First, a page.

- Scott Munn
- Pop-Up Love Party’s chef duo Johnston and Burns (inset).
"A lot of people don't actually know this, but the word 'symposium' in ancient Greek actually means drinking party," says Alex McLean of Zuppa Theatre Co.
And it's a party they have planned for the last two week of March. Zuppa's Pop-Up Love Party is a contemporary interpretation of Plato's philosophical text, Symposium, which focuses on a drunken party where hungover philosophers expound on love, touching on themes of bravery, wisdom, justice, moderation, beauty and birth. While the text has been around for more than 2,000 years, McLean, who is directing, feels that it is just as relevant today as it was when it was written.
"They each have to give a toast in honour of love," he says. "Everybody does it in their own way, so there's a doctor who's very medical, and a lawyer whose speech is very legalistic, and so on. We have taken those speeches from this old dusty work of philosophy and tried to make them as theatrical and contemporary and vivid as we can for a modern audience."
Zuppa is grounded in collaboration, driven by creative exploration of stories old and new, rooted in well-trod and uncharted ground. For this performance—starring Ben Stone, Susan Leblanc and Stewart Legere—they'll collaborate with chefs on a seven-course snack menu integrated into the play. The menu was created by New York-based Daniel Burns and will be executed by Dennis Johnston.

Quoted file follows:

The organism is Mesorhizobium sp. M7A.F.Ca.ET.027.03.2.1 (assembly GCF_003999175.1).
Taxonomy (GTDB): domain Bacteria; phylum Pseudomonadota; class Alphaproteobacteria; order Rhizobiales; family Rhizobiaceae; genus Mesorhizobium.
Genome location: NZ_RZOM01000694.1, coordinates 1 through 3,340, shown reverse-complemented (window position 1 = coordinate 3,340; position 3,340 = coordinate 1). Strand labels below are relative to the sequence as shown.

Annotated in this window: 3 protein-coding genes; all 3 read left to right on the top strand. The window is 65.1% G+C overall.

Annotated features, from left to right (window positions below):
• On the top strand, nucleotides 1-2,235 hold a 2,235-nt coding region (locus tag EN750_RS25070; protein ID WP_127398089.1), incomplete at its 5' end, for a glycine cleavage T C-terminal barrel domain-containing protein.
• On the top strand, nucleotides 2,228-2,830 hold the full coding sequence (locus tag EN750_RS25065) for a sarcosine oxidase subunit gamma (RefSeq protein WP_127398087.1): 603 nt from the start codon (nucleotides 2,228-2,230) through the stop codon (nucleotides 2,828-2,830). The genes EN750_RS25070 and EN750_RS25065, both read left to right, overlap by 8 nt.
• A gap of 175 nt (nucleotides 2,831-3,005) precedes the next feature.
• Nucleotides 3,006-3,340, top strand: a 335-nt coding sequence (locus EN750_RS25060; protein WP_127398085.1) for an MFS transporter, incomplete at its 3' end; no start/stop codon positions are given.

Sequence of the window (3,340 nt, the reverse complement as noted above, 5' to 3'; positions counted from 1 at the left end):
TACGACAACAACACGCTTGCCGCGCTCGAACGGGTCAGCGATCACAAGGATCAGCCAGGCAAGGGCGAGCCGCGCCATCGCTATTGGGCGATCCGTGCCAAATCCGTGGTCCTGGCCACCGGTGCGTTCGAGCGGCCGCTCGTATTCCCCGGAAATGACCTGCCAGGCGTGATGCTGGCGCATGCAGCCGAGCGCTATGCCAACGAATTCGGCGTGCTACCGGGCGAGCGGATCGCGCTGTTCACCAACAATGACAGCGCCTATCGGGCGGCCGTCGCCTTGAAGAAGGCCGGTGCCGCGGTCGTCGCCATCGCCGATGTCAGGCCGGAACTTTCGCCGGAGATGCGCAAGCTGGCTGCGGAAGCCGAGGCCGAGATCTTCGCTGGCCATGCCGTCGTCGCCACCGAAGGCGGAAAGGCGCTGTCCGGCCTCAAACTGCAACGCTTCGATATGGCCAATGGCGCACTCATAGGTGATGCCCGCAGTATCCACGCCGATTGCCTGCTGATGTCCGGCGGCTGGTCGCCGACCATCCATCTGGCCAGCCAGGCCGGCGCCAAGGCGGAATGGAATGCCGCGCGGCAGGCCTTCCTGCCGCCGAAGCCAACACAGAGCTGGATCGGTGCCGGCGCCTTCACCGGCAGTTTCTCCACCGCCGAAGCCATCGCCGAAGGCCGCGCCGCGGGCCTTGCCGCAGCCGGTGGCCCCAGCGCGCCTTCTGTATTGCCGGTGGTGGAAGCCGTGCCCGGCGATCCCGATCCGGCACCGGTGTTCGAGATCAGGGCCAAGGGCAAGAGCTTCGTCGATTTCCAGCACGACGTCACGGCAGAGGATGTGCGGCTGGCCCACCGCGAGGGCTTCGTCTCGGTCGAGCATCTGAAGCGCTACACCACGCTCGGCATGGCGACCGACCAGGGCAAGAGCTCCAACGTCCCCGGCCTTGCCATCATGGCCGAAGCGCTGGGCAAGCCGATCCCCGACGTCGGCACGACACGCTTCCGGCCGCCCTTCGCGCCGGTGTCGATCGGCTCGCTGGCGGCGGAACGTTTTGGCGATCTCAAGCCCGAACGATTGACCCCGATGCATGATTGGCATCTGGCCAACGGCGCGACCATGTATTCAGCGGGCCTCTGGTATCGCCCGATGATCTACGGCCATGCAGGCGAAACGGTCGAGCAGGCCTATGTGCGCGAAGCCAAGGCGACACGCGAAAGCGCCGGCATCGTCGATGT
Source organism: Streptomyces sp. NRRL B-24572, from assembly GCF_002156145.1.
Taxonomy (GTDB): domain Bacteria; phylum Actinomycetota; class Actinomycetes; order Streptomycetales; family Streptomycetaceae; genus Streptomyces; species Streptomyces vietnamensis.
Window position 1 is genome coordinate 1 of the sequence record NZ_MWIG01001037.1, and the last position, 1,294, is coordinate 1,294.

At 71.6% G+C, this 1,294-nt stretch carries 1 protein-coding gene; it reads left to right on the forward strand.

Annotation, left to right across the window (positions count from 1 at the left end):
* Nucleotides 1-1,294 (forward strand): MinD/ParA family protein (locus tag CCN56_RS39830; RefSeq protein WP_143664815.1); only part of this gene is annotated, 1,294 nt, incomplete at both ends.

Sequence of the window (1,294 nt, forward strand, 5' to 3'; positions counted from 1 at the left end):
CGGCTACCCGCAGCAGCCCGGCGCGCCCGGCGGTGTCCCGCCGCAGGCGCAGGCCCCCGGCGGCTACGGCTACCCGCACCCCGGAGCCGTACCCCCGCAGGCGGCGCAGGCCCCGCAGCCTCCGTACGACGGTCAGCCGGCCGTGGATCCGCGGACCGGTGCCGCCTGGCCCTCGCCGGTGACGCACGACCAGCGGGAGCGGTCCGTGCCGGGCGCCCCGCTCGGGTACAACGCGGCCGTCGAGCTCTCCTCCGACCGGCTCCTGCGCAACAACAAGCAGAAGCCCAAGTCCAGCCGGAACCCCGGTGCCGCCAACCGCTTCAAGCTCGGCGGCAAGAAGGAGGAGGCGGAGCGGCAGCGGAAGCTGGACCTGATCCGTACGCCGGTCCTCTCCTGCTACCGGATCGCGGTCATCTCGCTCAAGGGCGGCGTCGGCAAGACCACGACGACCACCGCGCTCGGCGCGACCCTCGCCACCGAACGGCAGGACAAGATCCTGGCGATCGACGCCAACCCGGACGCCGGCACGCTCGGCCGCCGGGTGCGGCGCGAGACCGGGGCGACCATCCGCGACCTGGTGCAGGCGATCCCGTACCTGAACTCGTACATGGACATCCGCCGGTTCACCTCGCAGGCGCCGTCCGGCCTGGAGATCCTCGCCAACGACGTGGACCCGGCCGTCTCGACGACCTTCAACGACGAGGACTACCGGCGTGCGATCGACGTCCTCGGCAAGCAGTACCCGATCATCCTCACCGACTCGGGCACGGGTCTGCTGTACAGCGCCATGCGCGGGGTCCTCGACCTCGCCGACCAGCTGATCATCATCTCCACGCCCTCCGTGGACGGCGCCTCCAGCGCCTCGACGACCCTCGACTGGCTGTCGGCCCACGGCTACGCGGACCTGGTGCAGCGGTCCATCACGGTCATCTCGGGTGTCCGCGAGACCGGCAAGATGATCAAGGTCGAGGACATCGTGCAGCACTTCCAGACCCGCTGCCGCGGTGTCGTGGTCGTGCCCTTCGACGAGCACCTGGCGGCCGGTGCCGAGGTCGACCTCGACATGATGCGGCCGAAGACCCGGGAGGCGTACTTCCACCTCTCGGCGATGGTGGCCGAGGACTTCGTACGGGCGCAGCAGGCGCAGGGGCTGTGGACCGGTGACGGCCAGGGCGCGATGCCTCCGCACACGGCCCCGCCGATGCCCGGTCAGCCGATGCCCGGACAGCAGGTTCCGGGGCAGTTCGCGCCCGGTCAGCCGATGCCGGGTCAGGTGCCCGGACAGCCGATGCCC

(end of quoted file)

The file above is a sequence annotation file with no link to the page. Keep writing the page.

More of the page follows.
"Obviously we usually use lighting design and sound design and things like that to heighten the theatrical content of the show," says McLean. "This show was really born out of the idea of—well the question of—'What would happen if we tried to use food in that way?'"
McLean knew that this kind of sensory experience would complement the show. "It will bring its content more to life," he says. The original idea was just to simply do a show with food. Ten years ago, Zuppa put on a show called Open Theatre Kitchen. "During that show the actors were cooking on stage," he says. "At the end of the show, we would serve a bowl of soup to the audience. That was, I guess, our first food show. But this is obviously way more sophisticated. The food feels a lot more integral to the show."
Seven small snacks will be served over the course of the 90-minute play. "We sort of based it around understanding the play and how the movement of the play and the scenes related to it," says Burns.
Burns co-owns New York's Michelin-starred Luksus—recently named by Bon Appétit as one of the US's top 50 new restaurants—and its beer bar, Tørst, recently named as a semi-finalist for the Outstanding Bar Program award at the 2015 James Beard Awards. A Dartmouth native, he and Zuppa's co-founders, Stone and Sandy Gribbin, are long-time friends.
The snacks Burns has created—like a white yogurt and parsnip mousse served on a black malt cracker that relates the contrast of love and hate—bring visual expression to certain acts. Others are less direct. "We try to link it," says Burns, "but we're not just going to make a serving of flowers because they're talking about flowers. I think you need to concentrate on the flavour and the quality of the food first and foremost, then make ties to the themes."
Burns is keeping what he calls "a tight watch" on the dishes, but Johnston will be the one to invite the audience into the process, cooking each night. "Dan knows the food is in good hands with Dennis," says McLean. "We're lucky to be able to nab both of these guys."
Pop-Up Love Party
March 16 (pwyc), March 18 (preview), March 19-29, 7pm
Lion & Bright, 2534 Agricola Street
$40 ($35 seniors/students)